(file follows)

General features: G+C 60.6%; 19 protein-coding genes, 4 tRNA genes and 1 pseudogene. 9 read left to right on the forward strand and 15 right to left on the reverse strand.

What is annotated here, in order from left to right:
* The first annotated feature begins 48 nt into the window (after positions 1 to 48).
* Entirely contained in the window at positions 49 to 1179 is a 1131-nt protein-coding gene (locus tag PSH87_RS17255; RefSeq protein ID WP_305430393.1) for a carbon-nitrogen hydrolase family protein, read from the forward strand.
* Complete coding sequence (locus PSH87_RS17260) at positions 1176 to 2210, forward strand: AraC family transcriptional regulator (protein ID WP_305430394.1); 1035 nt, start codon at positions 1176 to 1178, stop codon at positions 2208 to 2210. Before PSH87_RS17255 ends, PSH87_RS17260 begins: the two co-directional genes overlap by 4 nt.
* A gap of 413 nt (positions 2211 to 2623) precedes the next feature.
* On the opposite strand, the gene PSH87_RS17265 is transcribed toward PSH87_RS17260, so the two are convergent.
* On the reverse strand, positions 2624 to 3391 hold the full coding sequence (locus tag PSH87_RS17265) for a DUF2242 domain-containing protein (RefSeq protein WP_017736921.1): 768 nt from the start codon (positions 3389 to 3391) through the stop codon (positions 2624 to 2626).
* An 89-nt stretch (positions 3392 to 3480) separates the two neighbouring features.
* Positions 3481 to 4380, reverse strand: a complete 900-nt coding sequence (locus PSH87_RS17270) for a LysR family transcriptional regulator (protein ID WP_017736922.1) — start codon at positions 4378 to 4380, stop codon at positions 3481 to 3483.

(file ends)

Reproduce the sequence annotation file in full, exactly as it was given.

General features: G+C 60.6%; 19 protein-coding genes, 4 tRNA genes and 1 pseudogene. 9 read left to right on the forward strand and 15 right to left on the reverse strand.

What is annotated here, in order from left to right:
* The first annotated feature begins 48 nt into the window (after positions 1 to 48).
* Entirely contained in the window at positions 49 to 1179 is a 1131-nt protein-coding gene (locus tag PSH87_RS17255; RefSeq protein ID WP_305430393.1) for a carbon-nitrogen hydrolase family protein, read from the forward strand.
* Complete coding sequence (locus PSH87_RS17260) at positions 1176 to 2210, forward strand: AraC family transcriptional regulator (protein ID WP_305430394.1); 1035 nt, start codon at positions 1176 to 1178, stop codon at positions 2208 to 2210. Before PSH87_RS17255 ends, PSH87_RS17260 begins: the two co-directional genes overlap by 4 nt.
* A gap of 413 nt (positions 2211 to 2623) precedes the next feature.
* On the opposite strand, the gene PSH87_RS17265 is transcribed toward PSH87_RS17260, so the two are convergent.
* On the reverse strand, positions 2624 to 3391 hold the full coding sequence (locus tag PSH87_RS17265) for a DUF2242 domain-containing protein (RefSeq protein WP_017736921.1): 768 nt from the start codon (positions 3389 to 3391) through the stop codon (positions 2624 to 2626).
* An 89-nt stretch (positions 3392 to 3480) separates the two neighbouring features.
* Positions 3481 to 4380, reverse strand: a complete 900-nt coding sequence (locus PSH87_RS17270) for a LysR family transcriptional regulator (protein ID WP_017736922.1) — start codon at positions 4378 to 4380, stop codon at positions 3481 to 3483.